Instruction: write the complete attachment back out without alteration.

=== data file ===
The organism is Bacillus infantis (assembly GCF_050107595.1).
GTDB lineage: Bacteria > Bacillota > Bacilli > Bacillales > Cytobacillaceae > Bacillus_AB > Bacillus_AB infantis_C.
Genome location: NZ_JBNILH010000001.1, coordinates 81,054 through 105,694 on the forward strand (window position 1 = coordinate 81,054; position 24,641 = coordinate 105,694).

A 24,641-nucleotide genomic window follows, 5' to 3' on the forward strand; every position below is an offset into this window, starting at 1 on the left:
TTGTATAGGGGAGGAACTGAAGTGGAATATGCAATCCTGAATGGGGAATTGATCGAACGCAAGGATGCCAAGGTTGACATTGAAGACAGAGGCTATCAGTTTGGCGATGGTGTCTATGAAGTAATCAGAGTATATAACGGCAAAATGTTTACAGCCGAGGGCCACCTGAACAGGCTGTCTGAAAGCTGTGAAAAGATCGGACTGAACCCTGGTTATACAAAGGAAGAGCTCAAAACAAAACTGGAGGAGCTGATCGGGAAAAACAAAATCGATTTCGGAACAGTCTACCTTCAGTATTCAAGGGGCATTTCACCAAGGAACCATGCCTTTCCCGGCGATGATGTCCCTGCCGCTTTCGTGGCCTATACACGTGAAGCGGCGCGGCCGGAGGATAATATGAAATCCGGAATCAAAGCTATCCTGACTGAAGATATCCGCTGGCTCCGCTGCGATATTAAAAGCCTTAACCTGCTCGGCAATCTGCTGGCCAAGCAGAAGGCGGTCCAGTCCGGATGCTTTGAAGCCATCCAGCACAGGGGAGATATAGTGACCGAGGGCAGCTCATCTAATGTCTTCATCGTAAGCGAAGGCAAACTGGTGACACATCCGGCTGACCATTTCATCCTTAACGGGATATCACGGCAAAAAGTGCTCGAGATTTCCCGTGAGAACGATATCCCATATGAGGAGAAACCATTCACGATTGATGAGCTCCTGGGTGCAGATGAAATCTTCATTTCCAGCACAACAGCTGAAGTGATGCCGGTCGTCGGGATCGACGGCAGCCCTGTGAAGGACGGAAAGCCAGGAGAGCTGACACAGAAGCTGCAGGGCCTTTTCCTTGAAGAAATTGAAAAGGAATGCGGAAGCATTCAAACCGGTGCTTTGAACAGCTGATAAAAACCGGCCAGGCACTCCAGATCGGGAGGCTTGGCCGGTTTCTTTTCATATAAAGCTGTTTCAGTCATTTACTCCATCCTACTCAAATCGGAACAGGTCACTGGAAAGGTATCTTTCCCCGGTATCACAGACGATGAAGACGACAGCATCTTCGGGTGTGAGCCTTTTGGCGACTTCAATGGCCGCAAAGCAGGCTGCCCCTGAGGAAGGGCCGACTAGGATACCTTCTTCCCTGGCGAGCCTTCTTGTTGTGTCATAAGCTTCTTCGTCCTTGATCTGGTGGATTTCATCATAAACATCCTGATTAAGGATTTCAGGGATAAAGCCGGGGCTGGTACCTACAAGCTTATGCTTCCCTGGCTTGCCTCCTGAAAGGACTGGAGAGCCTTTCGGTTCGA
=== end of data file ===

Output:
The organism is Bacillus infantis (assembly GCF_050107595.1).
GTDB lineage: Bacteria > Bacillota > Bacilli > Bacillales > Cytobacillaceae > Bacillus_AB > Bacillus_AB infantis_C.
Genome location: NZ_JBNILH010000001.1, coordinates 81,054 through 105,694 on the forward strand (window position 1 = coordinate 81,054; position 24,641 = coordinate 105,694).

A 24,641-nucleotide genomic window follows, 5' to 3' on the forward strand; every position below is an offset into this window, starting at 1 on the left:
TTGTATAGGGGAGGAACTGAAGTGGAATATGCAATCCTGAATGGGGAATTGATCGAACGCAAGGATGCCAAGGTTGACATTGAAGACAGAGGCTATCAGTTTGGCGATGGTGTCTATGAAGTAATCAGAGTATATAACGGCAAAATGTTTACAGCCGAGGGCCACCTGAACAGGCTGTCTGAAAGCTGTGAAAAGATCGGACTGAACCCTGGTTATACAAAGGAAGAGCTCAAAACAAAACTGGAGGAGCTGATCGGGAAAAACAAAATCGATTTCGGAACAGTCTACCTTCAGTATTCAAGGGGCATTTCACCAAGGAACCATGCCTTTCCCGGCGATGATGTCCCTGCCGCTTTCGTGGCCTATACACGTGAAGCGGCGCGGCCGGAGGATAATATGAAATCCGGAATCAAAGCTATCCTGACTGAAGATATCCGCTGGCTCCGCTGCGATATTAAAAGCCTTAACCTGCTCGGCAATCTGCTGGCCAAGCAGAAGGCGGTCCAGTCCGGATGCTTTGAAGCCATCCAGCACAGGGGAGATATAGTGACCGAGGGCAGCTCATCTAATGTCTTCATCGTAAGCGAAGGCAAACTGGTGACACATCCGGCTGACCATTTCATCCTTAACGGGATATCACGGCAAAAAGTGCTCGAGATTTCCCGTGAGAACGATATCCCATATGAGGAGAAACCATTCACGATTGATGAGCTCCTGGGTGCAGATGAAATCTTCATTTCCAGCACAACAGCTGAAGTGATGCCGGTCGTCGGGATCGACGGCAGCCCTGTGAAGGACGGAAAGCCAGGAGAGCTGACACAGAAGCTGCAGGGCCTTTTCCTTGAAGAAATTGAAAAGGAATGCGGAAGCATTCAAACCGGTGCTTTGAACAGCTGATAAAAACCGGCCAGGCACTCCAGATCGGGAGGCTTGGCCGGTTTCTTTTCATATAAAGCTGTTTCAGTCATTTACTCCATCCTACTCAAATCGGAACAGGTCACTGGAAAGGTATCTTTCCCCGGTATCACAGACGATGAAGACGACAGCATCTTCGGGTGTGAGCCTTTTGGCGACTTCAATGGCCGCAAAGCAGGCTGCCCCTGAGGAAGGGCCGACTAGGATACCTTCTTCCCTGGCGAGCCTTCTTGTTGTGTCATAAGCTTCTTCGTCCTTGATCTGGTGGATTTCATCATAAACATCCTGATTAAGGATTTCAGGGATAAAGCCGGGGCTGGTACCTACAAGCTTATGCTTCCCTGGCTTGCCTCCTGAAAGGACTGGAGAGCCTTTCGGTTCGA